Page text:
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INTRODUCTION

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Octreotide is a long-acting, synthetic octapeptide analog of somatostatin, a hormone that inhibits the release of numerous anterior pituitary and gastrointestinal hormones, including pancreatic insulin. It is the essential complement to dextrose (Antidotes in Depth: A8) for the treatment of refractory hypoglycemia induced by overdoses of inhibitors of insulin secretagogues such as sulfonylureas (and rarely the meglitinides) and quinine (and rarely other quinolones).

HISTORY

Somatostatin is a collective term for shorter fragments (SRIF-28, SRIF-25, and SRIF-14) cleaved from preprosomatostatin (116 amino acids) and prosomatostatin (92 amino acids).17 In 1973 during the search for growth hormone–releasing factor, somatostatin was identified as a growth hormone inhibitor.15 Somatostatin has far-reaching effects as a central nervous system (CNS) neurotransmitter and as a modulator of hormonal release.64,75 The importance of somatostatin on insulin secretion led to the need to create an analog as a therapeutic tool, as somatostatin use is limited by its short duration of action. Octreotide was synthesized in 1982 in an effort to develop a longer-acting somatostatin analog.7 Octreotide is currently approved by the FDA for the treatment of acromegaly, carcinoid tumors, and vasoactive intestinal peptide tumors. It is also used therapeutically for the treatment of pituitary adenomas, pancreatic islet cell tumors, portal hypertension, esophageal varices, and secretory diarrhea.64

PHARMACOLOGY

Mechanism of Action on Insulin Secretion

The effects of somatostatin are mediated by high-affinity binding to membrane receptors on target tissues. The six different known somatostatin receptor subtypes belong to a superfamily of G-protein coupled receptors and are identified and assigned numbers (SSTR1–SSTR5) according to their order of discovery, with SSTR2 having 2 splice variants (SSTR2A and SSTR2B).17,23,76,88 By sequence homology, SSTR2, SSTR3, and SSTR5 belong to one group, which bind the classic somatostatin receptor ligands (SRLs), whereas SSTR1 and SSTR4 do not.76 Somatostatin receptor type 2 (SSTR2) is found in the brain, pituitary, stomach, liver, kidney, lung, intestine, spleen, thymus, uterus, prostate, and adrenal gland; SSTR5 is found in brain, pituitary, stomach, intestine, thyroid, and adrenal gland.64,72,84,108 These varied SSTR targets underlie the use of SRLs in acromegaly; carcinoid, vasoactive intestinal peptide, and neuroendocrine tumors; portal hypertension; esophageal varices; and secretory diarrhea.64 The pancreas contains all 5 subtypes, but SSTR5 is more prevalent in the β-cells and SSTR2 is more prevalent in the α-cells in mice.108 In humans, SSTR2 is the functionally dominant somatostatin receptor in pancreatic β- and α-cells.55,72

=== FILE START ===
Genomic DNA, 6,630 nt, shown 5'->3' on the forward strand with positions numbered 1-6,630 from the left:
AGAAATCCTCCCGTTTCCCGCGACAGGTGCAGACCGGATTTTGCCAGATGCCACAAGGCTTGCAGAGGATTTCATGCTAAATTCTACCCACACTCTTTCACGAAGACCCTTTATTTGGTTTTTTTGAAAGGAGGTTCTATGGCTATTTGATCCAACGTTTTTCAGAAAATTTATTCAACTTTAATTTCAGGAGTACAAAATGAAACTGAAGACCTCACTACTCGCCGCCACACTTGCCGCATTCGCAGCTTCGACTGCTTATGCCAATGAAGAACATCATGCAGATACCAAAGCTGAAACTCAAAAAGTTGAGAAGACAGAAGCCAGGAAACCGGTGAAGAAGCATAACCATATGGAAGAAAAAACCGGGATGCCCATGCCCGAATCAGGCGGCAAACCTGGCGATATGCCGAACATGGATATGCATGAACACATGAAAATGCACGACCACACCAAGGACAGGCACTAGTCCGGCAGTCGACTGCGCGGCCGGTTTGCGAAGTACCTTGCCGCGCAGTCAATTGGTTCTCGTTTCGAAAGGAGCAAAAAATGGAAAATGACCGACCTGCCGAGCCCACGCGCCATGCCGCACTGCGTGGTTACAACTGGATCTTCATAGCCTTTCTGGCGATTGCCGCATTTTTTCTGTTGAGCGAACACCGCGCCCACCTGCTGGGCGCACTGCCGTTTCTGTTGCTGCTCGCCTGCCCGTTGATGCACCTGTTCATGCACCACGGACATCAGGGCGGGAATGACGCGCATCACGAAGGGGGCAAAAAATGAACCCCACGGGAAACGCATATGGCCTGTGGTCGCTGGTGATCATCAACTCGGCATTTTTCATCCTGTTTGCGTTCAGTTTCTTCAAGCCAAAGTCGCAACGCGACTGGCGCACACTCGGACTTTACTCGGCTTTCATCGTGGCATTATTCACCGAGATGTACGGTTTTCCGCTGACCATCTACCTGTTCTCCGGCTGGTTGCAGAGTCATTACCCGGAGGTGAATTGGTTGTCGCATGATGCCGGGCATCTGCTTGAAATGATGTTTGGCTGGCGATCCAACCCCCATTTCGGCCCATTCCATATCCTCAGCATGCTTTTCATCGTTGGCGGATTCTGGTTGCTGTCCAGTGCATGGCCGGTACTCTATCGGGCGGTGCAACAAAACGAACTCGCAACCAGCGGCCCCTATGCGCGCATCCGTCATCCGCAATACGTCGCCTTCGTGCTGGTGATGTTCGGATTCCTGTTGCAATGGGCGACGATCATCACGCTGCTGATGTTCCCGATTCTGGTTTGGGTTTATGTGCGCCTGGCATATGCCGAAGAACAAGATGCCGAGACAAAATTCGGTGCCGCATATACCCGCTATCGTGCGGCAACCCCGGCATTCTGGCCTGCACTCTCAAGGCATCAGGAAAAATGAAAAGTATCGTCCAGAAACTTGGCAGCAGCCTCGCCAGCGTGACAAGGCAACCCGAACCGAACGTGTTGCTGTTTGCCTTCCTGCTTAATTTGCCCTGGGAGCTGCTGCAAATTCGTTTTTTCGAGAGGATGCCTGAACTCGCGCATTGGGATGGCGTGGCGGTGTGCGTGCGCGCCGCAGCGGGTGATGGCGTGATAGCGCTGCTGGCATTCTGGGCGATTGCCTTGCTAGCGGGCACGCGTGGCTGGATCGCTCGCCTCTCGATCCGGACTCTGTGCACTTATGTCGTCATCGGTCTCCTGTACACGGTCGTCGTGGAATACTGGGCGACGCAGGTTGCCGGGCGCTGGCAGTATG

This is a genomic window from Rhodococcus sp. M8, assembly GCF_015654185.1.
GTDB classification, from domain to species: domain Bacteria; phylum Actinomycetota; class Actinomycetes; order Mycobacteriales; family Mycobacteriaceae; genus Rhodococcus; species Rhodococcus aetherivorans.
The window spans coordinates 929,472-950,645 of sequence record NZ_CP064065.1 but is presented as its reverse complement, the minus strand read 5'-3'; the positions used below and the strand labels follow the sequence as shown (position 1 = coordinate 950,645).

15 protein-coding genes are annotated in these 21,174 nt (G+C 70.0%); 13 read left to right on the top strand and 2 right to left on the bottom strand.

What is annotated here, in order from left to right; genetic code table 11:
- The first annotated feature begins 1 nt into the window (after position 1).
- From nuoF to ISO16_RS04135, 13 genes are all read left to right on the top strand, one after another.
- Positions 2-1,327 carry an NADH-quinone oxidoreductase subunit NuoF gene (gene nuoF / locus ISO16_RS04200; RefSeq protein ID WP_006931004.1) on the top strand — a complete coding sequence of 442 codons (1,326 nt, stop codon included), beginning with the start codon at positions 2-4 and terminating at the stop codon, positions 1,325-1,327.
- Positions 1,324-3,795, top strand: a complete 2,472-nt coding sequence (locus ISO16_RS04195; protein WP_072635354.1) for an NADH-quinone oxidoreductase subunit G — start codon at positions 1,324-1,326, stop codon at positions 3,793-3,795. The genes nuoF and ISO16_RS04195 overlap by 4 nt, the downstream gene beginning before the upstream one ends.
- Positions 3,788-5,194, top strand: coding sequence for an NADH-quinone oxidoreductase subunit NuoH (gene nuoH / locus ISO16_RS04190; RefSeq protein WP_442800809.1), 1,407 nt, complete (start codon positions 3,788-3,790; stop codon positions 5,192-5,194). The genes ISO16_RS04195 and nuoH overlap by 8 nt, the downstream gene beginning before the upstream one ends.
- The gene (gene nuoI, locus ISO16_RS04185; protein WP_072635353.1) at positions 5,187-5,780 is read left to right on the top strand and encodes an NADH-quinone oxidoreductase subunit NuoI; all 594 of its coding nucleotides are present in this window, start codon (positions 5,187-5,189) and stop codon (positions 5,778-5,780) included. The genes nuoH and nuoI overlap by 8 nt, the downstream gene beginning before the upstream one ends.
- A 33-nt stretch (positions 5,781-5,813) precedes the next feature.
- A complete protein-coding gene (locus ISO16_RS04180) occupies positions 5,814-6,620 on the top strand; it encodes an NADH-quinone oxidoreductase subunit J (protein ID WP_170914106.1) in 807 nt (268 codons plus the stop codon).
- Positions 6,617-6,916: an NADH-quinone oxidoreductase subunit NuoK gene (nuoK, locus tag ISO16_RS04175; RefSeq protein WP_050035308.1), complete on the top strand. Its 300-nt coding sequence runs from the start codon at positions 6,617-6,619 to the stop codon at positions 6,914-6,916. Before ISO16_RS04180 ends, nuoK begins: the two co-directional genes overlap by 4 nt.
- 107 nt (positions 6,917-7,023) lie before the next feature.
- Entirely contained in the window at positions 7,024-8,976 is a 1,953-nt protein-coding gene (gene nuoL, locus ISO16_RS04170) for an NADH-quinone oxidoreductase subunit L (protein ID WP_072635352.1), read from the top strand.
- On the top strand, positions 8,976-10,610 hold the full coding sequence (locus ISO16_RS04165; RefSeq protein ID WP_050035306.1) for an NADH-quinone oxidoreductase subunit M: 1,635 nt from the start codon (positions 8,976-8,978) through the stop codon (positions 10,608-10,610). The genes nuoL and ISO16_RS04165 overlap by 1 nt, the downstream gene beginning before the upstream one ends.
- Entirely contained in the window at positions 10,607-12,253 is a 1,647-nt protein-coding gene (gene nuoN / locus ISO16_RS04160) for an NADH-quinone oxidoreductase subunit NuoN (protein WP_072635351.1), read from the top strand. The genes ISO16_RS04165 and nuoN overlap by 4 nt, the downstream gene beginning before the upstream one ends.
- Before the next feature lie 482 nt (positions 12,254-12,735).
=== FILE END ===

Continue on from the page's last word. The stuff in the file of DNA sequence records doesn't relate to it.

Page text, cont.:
Experiments in both healthy human volunteers and an isolated perfused canine pancreas model demonstrate the ability of somatostatin to inhibit glucose-stimulated insulin release.2,36 In pancreatic β-cells that hypersecrete insulin through targeted mutagenesis of the sulfonylurea receptor, octreotide suppresses C-peptide, and insulin release.46 Somatostatin inhibits insulin secretion by a ...

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